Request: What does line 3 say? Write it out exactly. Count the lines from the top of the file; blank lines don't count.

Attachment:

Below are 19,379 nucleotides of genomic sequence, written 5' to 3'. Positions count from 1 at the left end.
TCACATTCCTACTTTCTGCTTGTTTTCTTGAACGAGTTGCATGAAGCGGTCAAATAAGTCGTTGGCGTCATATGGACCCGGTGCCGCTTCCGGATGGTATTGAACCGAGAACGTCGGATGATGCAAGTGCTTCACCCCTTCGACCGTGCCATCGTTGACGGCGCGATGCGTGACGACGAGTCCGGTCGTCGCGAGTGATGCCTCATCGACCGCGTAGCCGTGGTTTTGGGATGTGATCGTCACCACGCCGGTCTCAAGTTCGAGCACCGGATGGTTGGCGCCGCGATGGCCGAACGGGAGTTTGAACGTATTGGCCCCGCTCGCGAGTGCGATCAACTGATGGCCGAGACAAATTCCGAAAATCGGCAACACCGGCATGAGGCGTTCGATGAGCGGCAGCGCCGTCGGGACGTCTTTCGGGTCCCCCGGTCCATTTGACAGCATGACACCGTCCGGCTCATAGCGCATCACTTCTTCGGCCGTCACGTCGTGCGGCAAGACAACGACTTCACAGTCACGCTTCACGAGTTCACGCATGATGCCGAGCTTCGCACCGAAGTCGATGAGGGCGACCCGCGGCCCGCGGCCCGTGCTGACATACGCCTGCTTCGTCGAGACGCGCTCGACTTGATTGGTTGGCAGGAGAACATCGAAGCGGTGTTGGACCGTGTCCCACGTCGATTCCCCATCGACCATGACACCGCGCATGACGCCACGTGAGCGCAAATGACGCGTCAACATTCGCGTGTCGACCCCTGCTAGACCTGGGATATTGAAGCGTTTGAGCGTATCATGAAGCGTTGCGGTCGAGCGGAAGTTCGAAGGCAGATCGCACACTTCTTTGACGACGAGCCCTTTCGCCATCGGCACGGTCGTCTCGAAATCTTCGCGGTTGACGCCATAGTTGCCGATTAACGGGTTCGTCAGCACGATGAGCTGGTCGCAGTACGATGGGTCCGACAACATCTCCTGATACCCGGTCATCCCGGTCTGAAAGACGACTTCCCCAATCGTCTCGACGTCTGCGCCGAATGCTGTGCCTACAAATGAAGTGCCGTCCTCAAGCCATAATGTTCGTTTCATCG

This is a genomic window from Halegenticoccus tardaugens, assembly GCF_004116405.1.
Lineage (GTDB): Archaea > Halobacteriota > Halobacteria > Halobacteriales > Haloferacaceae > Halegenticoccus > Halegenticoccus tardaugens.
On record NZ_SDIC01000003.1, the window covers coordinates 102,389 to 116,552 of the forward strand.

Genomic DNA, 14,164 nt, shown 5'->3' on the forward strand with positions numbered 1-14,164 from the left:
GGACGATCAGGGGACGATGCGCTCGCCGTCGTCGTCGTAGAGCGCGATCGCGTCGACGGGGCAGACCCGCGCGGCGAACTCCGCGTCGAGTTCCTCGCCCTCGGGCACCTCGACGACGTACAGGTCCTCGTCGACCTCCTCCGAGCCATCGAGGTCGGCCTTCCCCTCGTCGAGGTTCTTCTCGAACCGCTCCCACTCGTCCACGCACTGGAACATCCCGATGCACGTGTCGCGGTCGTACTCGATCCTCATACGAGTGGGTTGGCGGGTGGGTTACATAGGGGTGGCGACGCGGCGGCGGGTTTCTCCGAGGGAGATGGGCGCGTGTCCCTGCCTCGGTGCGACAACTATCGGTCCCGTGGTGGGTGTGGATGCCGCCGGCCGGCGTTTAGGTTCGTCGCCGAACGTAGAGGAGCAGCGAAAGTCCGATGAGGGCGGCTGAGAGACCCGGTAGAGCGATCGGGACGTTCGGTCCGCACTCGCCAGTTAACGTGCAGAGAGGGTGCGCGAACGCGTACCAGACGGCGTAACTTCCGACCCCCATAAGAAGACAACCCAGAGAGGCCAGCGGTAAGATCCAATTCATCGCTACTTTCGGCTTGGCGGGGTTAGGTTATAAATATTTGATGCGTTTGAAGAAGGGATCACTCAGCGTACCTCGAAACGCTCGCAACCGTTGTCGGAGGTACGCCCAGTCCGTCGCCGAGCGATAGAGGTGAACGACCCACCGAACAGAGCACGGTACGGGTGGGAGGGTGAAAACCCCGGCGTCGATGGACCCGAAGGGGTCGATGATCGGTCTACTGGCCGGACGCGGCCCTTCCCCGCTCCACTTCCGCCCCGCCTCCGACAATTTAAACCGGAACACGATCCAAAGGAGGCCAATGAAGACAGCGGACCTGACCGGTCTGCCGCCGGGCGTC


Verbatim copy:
This is a genomic window from Halegenticoccus tardaugens, assembly GCF_004116405.1.